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Self-worth in Motivation

Self-worth theories of Motivation in Educational Psychology

Stanley Goh

on 14 February 2013

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Transcript of Self-worth in Motivation

Achievement Self Worth Performance Ability Effort The end towards which a student works towards.
The final cause that the student's perceptions of self drive him/her towards.
A source of extrinsic motivation. Perception of own ability to achieve success and avoid failure. Perception of ability is the primary activator of achievement behaviour...
...because ability is seen as the cause of success. Self-worth is heavily dependent on performance.
Self-worth increases with good performance, decreases otherwise. Important as a determinant of performance.
Changes with age - value lessens as one grows up. Effort: A double-edged sword Reduction of guilt


Feeling of worthiness Perception of failure

Perception of inability

Feeling of humiliation

Loss of worthiness High Effort Low Effort

Endurance of guilt

Reduction in humiliation
Failure managed with excuses Approach Approach Avoidance Avoidance High High Low Low Success-
students Failure-
students Failure-
students Overstrivers Intrinsically motivated; ability leads to success in self-mastery High hopes for success but have excessive fear of failure.
Often, show combination of low aspirations and excessive effort. Highly motivated to avoid failure but have low aspirations.
Avoid humiliation through self-handicapping. Acceptance of failure that leads to little or no effort.
Failure as confirmation of lack of ability. Failure Avoidance Strategies Self-worth Protection Withholding effort to keep failure ambiguous.
Not trying becomes a virtue for failure-avoiding students. Self-handicapping strategies Defensive pessimism Creation of real or imagined impediments to performance.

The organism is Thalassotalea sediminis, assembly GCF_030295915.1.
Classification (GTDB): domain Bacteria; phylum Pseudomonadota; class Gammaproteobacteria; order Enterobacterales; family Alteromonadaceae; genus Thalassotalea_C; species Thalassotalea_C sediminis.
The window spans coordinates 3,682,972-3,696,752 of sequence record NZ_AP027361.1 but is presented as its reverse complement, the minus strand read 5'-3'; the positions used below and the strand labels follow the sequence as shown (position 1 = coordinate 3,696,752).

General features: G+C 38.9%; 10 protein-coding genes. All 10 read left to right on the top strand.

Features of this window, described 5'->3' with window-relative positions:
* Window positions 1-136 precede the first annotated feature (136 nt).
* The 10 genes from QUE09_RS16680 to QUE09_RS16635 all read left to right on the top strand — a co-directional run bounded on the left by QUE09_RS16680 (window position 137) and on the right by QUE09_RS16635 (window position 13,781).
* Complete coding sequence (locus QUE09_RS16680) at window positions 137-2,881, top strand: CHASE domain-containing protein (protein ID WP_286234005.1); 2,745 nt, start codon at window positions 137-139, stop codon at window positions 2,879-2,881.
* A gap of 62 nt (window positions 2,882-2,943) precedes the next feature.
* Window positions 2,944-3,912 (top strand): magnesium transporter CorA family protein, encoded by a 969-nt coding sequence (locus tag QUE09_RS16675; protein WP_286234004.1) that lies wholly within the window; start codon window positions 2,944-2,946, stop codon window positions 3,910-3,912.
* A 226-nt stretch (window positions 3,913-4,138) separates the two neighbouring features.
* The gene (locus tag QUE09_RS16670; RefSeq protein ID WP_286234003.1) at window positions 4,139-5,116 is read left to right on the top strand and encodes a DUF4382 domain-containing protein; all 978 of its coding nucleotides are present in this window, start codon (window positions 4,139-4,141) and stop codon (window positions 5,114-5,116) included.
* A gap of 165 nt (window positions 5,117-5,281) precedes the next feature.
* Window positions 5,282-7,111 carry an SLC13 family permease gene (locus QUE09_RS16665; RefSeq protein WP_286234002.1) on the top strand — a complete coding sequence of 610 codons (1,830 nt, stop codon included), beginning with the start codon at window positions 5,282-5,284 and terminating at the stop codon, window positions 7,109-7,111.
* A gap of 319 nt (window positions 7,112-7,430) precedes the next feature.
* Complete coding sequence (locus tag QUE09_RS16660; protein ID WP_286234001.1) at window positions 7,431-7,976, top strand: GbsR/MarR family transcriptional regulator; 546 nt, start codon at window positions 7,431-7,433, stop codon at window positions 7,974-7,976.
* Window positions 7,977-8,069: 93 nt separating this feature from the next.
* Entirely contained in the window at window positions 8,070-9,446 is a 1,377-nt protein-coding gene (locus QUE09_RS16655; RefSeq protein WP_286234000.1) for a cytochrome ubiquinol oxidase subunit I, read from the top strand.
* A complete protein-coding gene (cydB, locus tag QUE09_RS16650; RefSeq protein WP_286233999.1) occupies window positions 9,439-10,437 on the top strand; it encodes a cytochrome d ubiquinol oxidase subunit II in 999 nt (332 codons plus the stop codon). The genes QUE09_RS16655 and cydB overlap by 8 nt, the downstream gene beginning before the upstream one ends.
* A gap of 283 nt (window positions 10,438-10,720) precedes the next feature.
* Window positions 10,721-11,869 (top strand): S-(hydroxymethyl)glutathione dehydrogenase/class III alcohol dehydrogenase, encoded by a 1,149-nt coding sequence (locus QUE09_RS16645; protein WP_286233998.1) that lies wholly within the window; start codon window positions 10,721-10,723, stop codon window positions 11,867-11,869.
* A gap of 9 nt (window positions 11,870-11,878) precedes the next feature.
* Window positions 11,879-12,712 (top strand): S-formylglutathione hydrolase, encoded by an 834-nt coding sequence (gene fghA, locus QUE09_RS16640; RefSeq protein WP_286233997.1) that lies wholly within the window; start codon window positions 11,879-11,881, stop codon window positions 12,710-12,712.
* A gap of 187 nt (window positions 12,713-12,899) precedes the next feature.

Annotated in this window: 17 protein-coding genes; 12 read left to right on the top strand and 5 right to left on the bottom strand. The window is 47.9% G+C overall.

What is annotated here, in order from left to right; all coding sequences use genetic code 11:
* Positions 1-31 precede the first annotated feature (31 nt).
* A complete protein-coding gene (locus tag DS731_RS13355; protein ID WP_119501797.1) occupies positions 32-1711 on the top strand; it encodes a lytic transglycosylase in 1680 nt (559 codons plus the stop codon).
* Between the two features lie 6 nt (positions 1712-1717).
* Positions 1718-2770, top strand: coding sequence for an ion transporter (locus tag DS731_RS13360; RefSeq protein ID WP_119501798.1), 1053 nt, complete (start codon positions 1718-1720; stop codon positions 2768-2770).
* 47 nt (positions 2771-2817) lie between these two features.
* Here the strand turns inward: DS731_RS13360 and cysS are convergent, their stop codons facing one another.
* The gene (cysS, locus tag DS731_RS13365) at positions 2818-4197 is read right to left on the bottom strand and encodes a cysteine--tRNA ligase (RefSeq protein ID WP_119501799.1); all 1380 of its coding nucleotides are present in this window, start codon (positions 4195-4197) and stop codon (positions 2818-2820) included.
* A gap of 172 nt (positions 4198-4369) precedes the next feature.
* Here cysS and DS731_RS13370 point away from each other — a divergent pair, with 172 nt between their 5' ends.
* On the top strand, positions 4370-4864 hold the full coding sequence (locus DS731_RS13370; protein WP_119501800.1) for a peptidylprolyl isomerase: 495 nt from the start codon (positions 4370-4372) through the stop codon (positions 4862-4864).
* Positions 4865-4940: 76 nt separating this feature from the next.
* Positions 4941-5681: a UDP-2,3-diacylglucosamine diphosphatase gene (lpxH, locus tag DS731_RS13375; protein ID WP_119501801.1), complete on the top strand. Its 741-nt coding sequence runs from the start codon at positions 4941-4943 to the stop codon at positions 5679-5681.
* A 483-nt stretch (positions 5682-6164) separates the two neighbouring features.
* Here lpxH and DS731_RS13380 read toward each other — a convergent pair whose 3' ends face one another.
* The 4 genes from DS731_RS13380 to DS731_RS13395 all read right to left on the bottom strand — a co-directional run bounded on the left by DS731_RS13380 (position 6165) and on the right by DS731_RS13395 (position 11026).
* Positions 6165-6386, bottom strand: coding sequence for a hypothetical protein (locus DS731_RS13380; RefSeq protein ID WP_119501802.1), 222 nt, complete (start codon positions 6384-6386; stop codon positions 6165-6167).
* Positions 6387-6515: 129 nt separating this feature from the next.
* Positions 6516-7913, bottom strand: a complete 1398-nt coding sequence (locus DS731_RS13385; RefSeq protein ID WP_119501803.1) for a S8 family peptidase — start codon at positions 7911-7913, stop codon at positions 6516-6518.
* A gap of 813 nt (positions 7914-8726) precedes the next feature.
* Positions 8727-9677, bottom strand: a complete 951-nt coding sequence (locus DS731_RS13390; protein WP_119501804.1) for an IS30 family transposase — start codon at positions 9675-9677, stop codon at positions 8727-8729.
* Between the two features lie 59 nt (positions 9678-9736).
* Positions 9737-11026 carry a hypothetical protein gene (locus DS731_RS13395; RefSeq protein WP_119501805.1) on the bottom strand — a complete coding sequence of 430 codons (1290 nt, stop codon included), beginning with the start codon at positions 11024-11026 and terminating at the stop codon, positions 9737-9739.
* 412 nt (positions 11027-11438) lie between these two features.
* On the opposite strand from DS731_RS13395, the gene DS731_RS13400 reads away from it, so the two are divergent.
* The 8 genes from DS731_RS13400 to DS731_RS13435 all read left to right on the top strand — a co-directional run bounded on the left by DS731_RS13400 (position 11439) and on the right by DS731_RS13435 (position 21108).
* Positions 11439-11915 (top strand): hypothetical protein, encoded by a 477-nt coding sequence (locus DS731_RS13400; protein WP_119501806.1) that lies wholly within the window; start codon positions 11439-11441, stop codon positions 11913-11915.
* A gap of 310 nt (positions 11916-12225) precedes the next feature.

Procrastination, unrealistically high goals, fantasies. Unrealistically low expectations for success.
Discounting importance of success to minimise anxiety. Activity Consider the situations given. What would you do? Implication: Ability Games School is likened to a game, a serious learning game with a complicated set of rules. Motive to outperform others.
A fear-driven motive to achieve. “No single thing contributes more to a student’s sense of worth than does a good report card, nor devastates it so completely as do poor grades.” (Covington, 1992) Consider Ms Jackson's class
Noel, Sean and Lydia Recommendations: What to do? For the classroom For the student Through non-Competitive learning structures

Mastery learning with emphasis on self-comparisons and skilled effort.
Cooperative learning.
Individual goal setting and contract learning. Through valuation of learning in the individual.

See the process of learning to be seen as important as content.
Encourage additional sources of worth beyond ability.
Recognise the impact of cognitive, motivational, and emotional factors on achievement . SELF IN SELF-WORTH PROTECTION:
POSSIBLE SELVES AND SELF-PROTECTIVE STRATEGIES Results and Analysis Self-worth protective strategies positively correlated to fear of failure; self-handicapping and defensive expectations negatively correlated to need for achievement.